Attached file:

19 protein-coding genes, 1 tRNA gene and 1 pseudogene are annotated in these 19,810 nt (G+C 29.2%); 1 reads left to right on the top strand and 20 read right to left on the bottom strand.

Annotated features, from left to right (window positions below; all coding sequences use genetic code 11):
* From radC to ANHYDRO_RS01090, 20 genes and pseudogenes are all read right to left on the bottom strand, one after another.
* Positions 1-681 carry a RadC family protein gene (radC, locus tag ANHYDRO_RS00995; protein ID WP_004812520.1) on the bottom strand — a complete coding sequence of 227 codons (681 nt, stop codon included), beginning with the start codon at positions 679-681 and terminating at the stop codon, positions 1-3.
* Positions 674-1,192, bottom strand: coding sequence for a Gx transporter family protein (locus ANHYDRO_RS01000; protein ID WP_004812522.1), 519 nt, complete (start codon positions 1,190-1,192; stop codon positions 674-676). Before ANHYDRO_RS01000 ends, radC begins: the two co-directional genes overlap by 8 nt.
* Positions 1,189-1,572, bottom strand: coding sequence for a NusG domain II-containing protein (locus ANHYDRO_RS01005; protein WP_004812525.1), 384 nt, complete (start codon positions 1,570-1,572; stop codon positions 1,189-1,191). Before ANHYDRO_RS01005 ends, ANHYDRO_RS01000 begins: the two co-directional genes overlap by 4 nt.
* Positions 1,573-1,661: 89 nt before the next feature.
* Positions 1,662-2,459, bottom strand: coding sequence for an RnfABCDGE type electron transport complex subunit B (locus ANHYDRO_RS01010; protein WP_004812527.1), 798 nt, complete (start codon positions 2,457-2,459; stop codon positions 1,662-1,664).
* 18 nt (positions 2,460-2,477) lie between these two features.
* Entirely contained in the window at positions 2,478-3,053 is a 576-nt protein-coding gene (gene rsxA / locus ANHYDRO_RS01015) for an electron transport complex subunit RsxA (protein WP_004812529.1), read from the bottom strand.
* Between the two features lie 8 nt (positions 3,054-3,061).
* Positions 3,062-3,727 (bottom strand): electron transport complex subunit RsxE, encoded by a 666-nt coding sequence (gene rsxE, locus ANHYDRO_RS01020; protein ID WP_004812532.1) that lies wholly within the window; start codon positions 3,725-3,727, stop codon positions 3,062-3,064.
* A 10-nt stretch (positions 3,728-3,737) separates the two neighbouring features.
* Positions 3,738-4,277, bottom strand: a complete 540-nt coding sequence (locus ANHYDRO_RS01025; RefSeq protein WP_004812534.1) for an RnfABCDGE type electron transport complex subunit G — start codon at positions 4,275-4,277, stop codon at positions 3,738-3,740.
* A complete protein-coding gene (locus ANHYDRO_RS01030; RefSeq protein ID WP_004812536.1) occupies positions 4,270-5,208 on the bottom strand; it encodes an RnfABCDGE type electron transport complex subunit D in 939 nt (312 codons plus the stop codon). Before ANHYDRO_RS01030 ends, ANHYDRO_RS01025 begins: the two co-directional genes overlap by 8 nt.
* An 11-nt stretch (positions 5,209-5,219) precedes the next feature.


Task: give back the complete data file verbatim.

19 protein-coding genes, 1 tRNA gene and 1 pseudogene are annotated in these 19,810 nt (G+C 29.2%); 1 reads left to right on the top strand and 20 read right to left on the bottom strand.

Annotated features, from left to right (window positions below; all coding sequences use genetic code 11):
* From radC to ANHYDRO_RS01090, 20 genes and pseudogenes are all read right to left on the bottom strand, one after another.
* Positions 1-681 carry a RadC family protein gene (radC, locus tag ANHYDRO_RS00995; protein ID WP_004812520.1) on the bottom strand — a complete coding sequence of 227 codons (681 nt, stop codon included), beginning with the start codon at positions 679-681 and terminating at the stop codon, positions 1-3.
* Positions 674-1,192, bottom strand: coding sequence for a Gx transporter family protein (locus ANHYDRO_RS01000; protein ID WP_004812522.1), 519 nt, complete (start codon positions 1,190-1,192; stop codon positions 674-676). Before ANHYDRO_RS01000 ends, radC begins: the two co-directional genes overlap by 8 nt.
* Positions 1,189-1,572, bottom strand: coding sequence for a NusG domain II-containing protein (locus ANHYDRO_RS01005; protein WP_004812525.1), 384 nt, complete (start codon positions 1,570-1,572; stop codon positions 1,189-1,191). Before ANHYDRO_RS01005 ends, ANHYDRO_RS01000 begins: the two co-directional genes overlap by 4 nt.
* Positions 1,573-1,661: 89 nt before the next feature.
* Positions 1,662-2,459, bottom strand: coding sequence for an RnfABCDGE type electron transport complex subunit B (locus ANHYDRO_RS01010; protein WP_004812527.1), 798 nt, complete (start codon positions 2,457-2,459; stop codon positions 1,662-1,664).
* 18 nt (positions 2,460-2,477) lie between these two features.
* Entirely contained in the window at positions 2,478-3,053 is a 576-nt protein-coding gene (gene rsxA / locus ANHYDRO_RS01015) for an electron transport complex subunit RsxA (protein WP_004812529.1), read from the bottom strand.
* Between the two features lie 8 nt (positions 3,054-3,061).
* Positions 3,062-3,727 (bottom strand): electron transport complex subunit RsxE, encoded by a 666-nt coding sequence (gene rsxE, locus ANHYDRO_RS01020; protein ID WP_004812532.1) that lies wholly within the window; start codon positions 3,725-3,727, stop codon positions 3,062-3,064.
* A 10-nt stretch (positions 3,728-3,737) separates the two neighbouring features.
* Positions 3,738-4,277, bottom strand: a complete 540-nt coding sequence (locus ANHYDRO_RS01025; RefSeq protein WP_004812534.1) for an RnfABCDGE type electron transport complex subunit G — start codon at positions 4,275-4,277, stop codon at positions 3,738-3,740.
* A complete protein-coding gene (locus ANHYDRO_RS01030; RefSeq protein ID WP_004812536.1) occupies positions 4,270-5,208 on the bottom strand; it encodes an RnfABCDGE type electron transport complex subunit D in 939 nt (312 codons plus the stop codon). Before ANHYDRO_RS01030 ends, ANHYDRO_RS01025 begins: the two co-directional genes overlap by 8 nt.
* An 11-nt stretch (positions 5,209-5,219) precedes the next feature.